August 22, 2018 by By Danielle Kubes
Bassim Elbatniji was driving his Toyota Prius around San Francisco in the fall of 2013 when his Uber app pinged: someone wanted a ride. He picked up two friends, Nikolas Kolintzas and Jason Herrera, headed for a night out among the trendy bars and restaurants near the water. All was going well until Elbatniji collided with another vehicle. Kolintzas and Herrera had to be transported from the scene in ambulances, suffering concussions, swelling and abrasions. Uber instructed them to file with Elbatniji’s personal vehicle insurance. But his insurance denied the claim, saying they specifically excluded instances of driving for profit.
So Kolintzas and Herrera sued Uber for negligence in training and supervising its drivers, for breaching duty of care to provide a safe and fit vehicle and for failing to alert its drivers that they require valid insurance.
A series of court battles just like this one arose across North America over the last decade as the gig economy disrupted industry after industry, from taxis and hotels, to landscaping and dog kennels. The sharing economy is only expected to grow — PwC estimates the sector will reach global revenue of $335 billion by 2025.
“We need to understand that more and more professionals aren’t going to be working as an employee to a company but are actually going to be business owners, and that’s because of this trend with people being empowered and in charge of their own career with freelancing,” Matt Alston, co-founder of online insurance broker Surex Direct, says.
Brokers will have their hands full as opportunities crop up and they guide overwhelmed gig workers through the maze of insurance providers and products. And a maze it is. As the sharing economy expands, personal and commercial interests that existed largely separately in the past are now conflating, creating wide grey areas of liability.
“What you have is you have your own personal car, your own personal home, but you’re using it for a commercial purpose part of the time and traditional insurance wasn’t set up to handle that,” says Daniel Reid, an associate at Harper Grey LLP, who has worked closely on insurance issues arising from the sharing-economy.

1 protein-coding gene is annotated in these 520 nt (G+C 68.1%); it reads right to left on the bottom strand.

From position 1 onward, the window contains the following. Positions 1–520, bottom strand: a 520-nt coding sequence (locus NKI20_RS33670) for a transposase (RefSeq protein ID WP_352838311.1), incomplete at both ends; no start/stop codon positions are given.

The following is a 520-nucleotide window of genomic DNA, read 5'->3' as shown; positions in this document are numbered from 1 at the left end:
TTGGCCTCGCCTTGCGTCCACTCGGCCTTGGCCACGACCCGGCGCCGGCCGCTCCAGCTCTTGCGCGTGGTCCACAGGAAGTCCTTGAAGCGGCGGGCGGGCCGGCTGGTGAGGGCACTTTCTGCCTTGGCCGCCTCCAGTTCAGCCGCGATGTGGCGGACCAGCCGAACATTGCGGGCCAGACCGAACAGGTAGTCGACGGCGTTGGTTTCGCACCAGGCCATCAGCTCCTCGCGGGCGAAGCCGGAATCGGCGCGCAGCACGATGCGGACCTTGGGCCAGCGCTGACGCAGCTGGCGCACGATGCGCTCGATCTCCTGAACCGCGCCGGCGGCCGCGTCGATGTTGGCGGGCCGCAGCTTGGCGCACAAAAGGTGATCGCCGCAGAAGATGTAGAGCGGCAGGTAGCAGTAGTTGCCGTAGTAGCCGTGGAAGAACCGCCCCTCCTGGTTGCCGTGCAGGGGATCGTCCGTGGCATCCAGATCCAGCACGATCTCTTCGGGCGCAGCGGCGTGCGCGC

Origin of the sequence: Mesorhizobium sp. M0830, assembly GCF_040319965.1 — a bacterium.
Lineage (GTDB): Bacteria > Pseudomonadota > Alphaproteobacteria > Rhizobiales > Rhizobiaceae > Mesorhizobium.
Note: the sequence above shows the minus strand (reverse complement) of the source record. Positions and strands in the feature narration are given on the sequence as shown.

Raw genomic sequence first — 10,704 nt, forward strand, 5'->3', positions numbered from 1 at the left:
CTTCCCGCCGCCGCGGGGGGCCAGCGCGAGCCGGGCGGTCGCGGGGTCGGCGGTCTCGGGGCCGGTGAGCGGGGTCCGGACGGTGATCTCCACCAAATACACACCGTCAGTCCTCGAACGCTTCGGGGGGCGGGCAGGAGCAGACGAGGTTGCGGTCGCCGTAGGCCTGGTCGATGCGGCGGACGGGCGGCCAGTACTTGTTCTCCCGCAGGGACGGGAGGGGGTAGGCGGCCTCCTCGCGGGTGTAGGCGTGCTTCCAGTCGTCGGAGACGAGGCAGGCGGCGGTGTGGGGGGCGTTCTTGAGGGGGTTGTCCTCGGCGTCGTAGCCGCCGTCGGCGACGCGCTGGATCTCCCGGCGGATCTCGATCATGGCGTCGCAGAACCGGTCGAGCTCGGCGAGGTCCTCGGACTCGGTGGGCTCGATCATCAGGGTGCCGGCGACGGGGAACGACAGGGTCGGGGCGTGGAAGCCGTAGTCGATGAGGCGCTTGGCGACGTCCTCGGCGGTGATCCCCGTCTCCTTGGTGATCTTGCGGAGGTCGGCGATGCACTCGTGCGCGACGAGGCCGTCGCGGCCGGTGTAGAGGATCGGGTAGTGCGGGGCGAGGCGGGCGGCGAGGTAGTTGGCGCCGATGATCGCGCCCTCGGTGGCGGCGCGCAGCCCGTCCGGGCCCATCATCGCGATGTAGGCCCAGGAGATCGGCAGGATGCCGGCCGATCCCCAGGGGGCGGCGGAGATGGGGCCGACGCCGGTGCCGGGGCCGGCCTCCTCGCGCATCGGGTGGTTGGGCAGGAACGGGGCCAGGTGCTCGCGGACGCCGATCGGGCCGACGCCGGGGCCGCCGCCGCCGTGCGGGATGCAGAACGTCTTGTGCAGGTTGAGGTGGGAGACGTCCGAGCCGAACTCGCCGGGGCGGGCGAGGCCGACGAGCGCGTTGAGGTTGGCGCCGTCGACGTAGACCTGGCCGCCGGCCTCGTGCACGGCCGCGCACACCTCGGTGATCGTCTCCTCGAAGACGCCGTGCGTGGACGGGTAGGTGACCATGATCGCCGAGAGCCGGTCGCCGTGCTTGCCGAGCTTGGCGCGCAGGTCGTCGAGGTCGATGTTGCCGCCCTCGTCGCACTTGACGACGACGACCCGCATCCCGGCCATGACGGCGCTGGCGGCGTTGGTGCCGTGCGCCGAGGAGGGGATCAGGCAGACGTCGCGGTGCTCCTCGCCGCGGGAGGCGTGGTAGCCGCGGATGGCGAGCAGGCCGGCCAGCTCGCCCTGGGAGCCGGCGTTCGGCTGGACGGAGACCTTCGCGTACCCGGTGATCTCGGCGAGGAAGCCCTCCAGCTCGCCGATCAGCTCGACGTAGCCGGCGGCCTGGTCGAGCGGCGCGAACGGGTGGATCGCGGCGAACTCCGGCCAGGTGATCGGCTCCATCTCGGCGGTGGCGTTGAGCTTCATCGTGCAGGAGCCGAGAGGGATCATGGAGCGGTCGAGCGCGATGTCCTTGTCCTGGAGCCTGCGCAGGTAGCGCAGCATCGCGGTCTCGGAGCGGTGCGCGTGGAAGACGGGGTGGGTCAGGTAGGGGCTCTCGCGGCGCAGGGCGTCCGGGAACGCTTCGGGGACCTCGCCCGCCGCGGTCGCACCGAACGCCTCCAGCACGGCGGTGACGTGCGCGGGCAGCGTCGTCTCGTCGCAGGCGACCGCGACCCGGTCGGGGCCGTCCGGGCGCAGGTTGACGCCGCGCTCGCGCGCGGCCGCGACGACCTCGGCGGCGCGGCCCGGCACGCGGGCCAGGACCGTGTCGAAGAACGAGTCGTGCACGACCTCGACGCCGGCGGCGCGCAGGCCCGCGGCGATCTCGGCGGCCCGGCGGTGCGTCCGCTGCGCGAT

Perhaps the most critical role brokers can play is educating clients, as most gig workers are unaware, or try to ignore the fact, that they are likely to need additional coverage for their side hustles.
Many Canadians, for example, are unaware that renting out their home to short-term tenants without disclosing it to their personal home insurance provider may disqualify them from an unrelated claim. Similarly, many ride-sharing drivers don’t know that they must still inform their personal auto insurance provider of their job, regardless of any additional coverage.
The confusion is especially strong among emerging businesses. Reid, for example, sees a high number of food-delivery startups in British Columbia, where people will hop in their car or on their motorcycle to deliver a meal. Many incorrectly think since it’s just food, and not a passenger, that a vehicle doesn’t need to be covered. Clients must be informed that they must seek protection if they’re using their car to make any income whatsoever, he says.
The insurance landscape is baffling enough, seeing as it changes every year as new sectors of the sharing economy unfold. Beyond that, a fundamental issue is that most people aren’t taking themselves seriously as gig workers.
“A lot of times people think, ‘Well I’m not really a business owner, this is kind of a hobby.’ But people need to realize that as soon as you provide a service and get compensated a penny for that service, then you do have a business,” Alston says.
Only by helping clients see themselves as part-time business owners will they feel comfortable spending money on protecting and securing their livelihood. Even if clients are confident in their new roles, they’re usually confused over liability. A quick glance through online forums demonstrates just that.
If a guest puts tinfoil in your microwave and destroys it, for example, will Airbnb’s insurance replace it? No, as a person with username JonYork wrote in an Airbnb hosting forum in 2016. Instead, he claimed, Airbnb asked the guest about the incident and, when the guest denied fault, washed their hands of responsibility. Even if the guest had admitted to blowing up the $300 microwave, the user was unclear if Airbnb’s insurance or the guest would have been responsible for covering it.
Many circumstances are far more serious. Poster Mblawson2 wrote, for example, that he’d been renting out his home for seven years without incident, until a senior fell off the bottom step of his porch and had to go to the emergency room. Although he repeatedly contacted Airbnb’s team, they provided no resolution and he was anxious that the elderly gentleman might sue.
Brokers have a duty to ask each new client about their participation in this new economy, and then explain their obligations.
“From the standpoint of brokers and from the standpoint of people that are part of the gig economy, it’s really important that they have that communication,” Reid says. “Brokers should be asking those questions: Do you use your house, your car or anything else for part-time income like the gig economy, renting it out or Uber driving? Or anything like that.”